Featured Articles

AMD Never Settle Forever bundle hits 200-series cards

AMD Never Settle Forever bundle hits 200-series cards

AMD’s Never Settle bundles have been around for a while and the community response has been extremely positive. When AMD launched…

More...
AMD shipping Beema APUs

AMD shipping Beema APUs

According to Lisa Su, SVP & GM, Global Business Units at AMD, Beema notebook parts have started shipping to manufacturers last…

More...
IHS teardown reveals Galaxy S5 BOM

IHS teardown reveals Galaxy S5 BOM

Research firm IHS got hold of Samsung’s new flagship smartphone and took it apart to the last bolt to figure out…

More...
Galaxy S5, HTC One M8 available selling well

Galaxy S5, HTC One M8 available selling well

Samsung’s Galaxy S5 has finally gone on sale and it can be yours for €699, which is quite a lot of…

More...
KFA2 GTX 780 Ti Hall Of Fame reviewed

KFA2 GTX 780 Ti Hall Of Fame reviewed

KFA2 gained a lot of overclocking experience with the GTX 780 Hall of Fame (HOF), which we had a chance to…

More...
Frontpage Slideshow | Copyright © 2006-2010 orks, a business unit of Nuevvo Webware Ltd.
Thursday, 18 September 2008 13:06

VIA Nano 1.8GHz fails to impress

Written by Eliot Kucharik

ImageImage

Review Updated: Poor performance due to motherboard issue


Update:
The VIA Nano board reviewed here was in fact a test platform based on a modified EPIA SN18000, not a retail board as stated in the article. Unfortunately, VIA has informed us that some of the reference boards provided to media showed some under-performance due to a fault in the re-working process, which can be quite tricky concerning re-soldering embedded chips. We are expecting to get a replacement board and will do the review over again as soon as possible.

Today we have the opportunity to check out VIA's latest invention, the Nano. The VIA SN board is feature-rich compared to any Atom board you may encounter. It even comes with a PCIe slot, mini PCI-slot, Compact Flash slot, SATA RAID and IDE, and such a specification sounds too good to be true.

The most annoying thing on that board is the fan, which spins at a sky-high speed, but gladly you can enable fan control inside the BIOS-screen.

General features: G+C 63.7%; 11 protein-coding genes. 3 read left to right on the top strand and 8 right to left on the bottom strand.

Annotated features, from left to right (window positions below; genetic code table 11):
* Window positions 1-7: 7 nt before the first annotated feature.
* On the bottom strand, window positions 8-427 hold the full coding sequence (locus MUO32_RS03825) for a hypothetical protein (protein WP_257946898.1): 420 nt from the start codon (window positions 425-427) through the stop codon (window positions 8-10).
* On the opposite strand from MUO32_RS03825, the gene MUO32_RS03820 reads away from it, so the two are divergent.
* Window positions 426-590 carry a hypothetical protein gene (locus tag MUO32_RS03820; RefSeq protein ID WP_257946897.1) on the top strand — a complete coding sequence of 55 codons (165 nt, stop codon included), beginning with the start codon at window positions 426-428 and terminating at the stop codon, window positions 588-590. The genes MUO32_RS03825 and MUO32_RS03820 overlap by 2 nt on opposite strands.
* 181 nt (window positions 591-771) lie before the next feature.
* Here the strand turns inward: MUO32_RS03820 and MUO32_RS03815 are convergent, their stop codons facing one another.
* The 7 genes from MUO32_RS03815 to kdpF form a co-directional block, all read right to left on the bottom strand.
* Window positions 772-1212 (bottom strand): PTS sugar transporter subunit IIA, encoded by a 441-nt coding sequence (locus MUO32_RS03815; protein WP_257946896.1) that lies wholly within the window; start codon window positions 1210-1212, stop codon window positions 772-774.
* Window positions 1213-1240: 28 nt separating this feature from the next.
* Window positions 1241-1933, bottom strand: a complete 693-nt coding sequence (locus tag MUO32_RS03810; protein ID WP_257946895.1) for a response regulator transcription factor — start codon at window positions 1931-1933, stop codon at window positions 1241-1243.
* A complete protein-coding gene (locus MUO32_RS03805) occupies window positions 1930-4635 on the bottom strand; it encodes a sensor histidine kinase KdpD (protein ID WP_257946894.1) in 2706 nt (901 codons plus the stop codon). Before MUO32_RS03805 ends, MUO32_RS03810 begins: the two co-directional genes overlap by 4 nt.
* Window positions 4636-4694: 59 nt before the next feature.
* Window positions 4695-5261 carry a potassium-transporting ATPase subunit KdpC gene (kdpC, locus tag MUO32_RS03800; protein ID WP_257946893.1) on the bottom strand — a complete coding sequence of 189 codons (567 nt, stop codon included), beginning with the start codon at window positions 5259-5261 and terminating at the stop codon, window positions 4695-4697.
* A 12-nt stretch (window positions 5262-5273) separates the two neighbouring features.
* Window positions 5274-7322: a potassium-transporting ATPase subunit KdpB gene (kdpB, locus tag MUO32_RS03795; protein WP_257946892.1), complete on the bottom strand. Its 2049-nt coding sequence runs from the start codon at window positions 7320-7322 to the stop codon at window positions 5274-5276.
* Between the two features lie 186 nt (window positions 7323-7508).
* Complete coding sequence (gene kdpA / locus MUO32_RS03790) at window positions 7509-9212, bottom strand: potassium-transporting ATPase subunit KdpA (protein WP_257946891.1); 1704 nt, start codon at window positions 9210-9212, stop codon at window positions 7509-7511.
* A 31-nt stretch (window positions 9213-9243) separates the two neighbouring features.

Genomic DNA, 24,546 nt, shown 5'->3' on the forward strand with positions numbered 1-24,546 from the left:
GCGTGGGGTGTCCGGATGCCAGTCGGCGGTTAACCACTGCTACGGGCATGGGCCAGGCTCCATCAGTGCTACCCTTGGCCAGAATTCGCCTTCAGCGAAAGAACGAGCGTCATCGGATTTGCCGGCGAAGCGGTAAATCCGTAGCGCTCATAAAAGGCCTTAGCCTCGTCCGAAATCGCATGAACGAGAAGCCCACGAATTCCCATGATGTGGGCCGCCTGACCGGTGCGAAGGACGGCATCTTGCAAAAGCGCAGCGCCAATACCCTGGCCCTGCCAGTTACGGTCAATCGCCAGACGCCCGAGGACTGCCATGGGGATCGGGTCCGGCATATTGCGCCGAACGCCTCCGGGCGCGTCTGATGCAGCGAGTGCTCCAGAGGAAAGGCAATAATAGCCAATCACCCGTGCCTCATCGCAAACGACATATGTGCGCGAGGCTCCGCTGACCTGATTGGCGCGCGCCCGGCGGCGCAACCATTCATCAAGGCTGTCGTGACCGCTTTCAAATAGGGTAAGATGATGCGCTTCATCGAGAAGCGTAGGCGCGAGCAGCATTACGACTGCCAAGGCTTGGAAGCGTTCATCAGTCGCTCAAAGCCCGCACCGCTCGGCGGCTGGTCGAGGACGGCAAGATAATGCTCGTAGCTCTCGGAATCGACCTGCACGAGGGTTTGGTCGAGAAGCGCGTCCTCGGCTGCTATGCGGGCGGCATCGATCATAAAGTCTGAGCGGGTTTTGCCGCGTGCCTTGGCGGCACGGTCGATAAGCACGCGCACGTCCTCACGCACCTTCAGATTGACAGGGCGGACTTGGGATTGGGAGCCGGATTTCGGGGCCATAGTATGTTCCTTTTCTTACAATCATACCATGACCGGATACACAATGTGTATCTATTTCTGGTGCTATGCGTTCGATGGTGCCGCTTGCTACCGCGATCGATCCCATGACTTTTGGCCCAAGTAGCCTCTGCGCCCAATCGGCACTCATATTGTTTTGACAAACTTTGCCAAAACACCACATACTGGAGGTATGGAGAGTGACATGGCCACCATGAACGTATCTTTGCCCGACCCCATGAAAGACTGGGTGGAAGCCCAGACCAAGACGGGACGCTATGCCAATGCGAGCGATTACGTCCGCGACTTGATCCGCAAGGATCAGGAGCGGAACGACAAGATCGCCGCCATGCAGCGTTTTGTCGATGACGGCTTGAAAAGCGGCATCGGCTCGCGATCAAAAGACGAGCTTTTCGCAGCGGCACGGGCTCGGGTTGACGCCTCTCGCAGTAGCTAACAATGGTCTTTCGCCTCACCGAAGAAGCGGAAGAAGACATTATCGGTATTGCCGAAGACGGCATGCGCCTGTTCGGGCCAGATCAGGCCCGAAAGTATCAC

Image

 

Image

 

The layout is quite packed as expected on a mini-ITX board, but sadly VIA failed to include a USB header in the design, so if you want to use front USB there is no way to do that. Another downside is the VGA-only connection. Meanwhile even VIA should have noticed that DVI is the way to go. Refresh-rates are also quite low, only allowing 85Hz on CRTs. This board is clearly industrially oriented because it features a COM port, which is quite useless nowadays but two LAN adapters, one Gigabit PCIe chip and a standard 10/100 PHY connected to the VT8251 Southbridge. VIA incorportated an HD audio chip, but sadly there is no digital out and only three analog connectors. Setting up a 7.1 system is not possible.

 

Image

 

On the EPIA SN1800G board you'll find the most powerful Nano, clocked at 1.80GHz

 

Image

 

 

Testbed:

Motherboards:
Intel  Desktop Board D201GLY2A

Celeron 220 1.20GHz

SiS 662/964

 

J&W Atom Board (provided by J&W Technology)

Atom N270 1.60GHz

iNTEL 945GC/iCH7

 

VIA SN1800G (provided by VIA)

VIA Nano L2100 1.80GHz

VIA CN896/VT8251


Memory:
A-Data 1GB PC2-6400 CL4

Graphics Card:
onboard

Power supply:
ITX 80W external/internal power supply

Hard disk:
Seagate Barraczda 7200.9 80GB (provided by Seagate)

 

DVD-Drive:

Optiarc AD-7543A

 

Special Thanks to Ken Wong and Andy Fok from J&W for their incredible support.

 

  • «
  •  Start 
  •  Prev 
  •  1 
  •  2 
  •  3 
  •  Next 
  •  End 
  • »
(Page 1 of 3)
Last modified on Monday, 22 September 2008 14:09
blog comments powered by Disqus

To be able to post comments please log-in with Disqus

 

Facebook activity

Latest Commented Articles

Recent Comments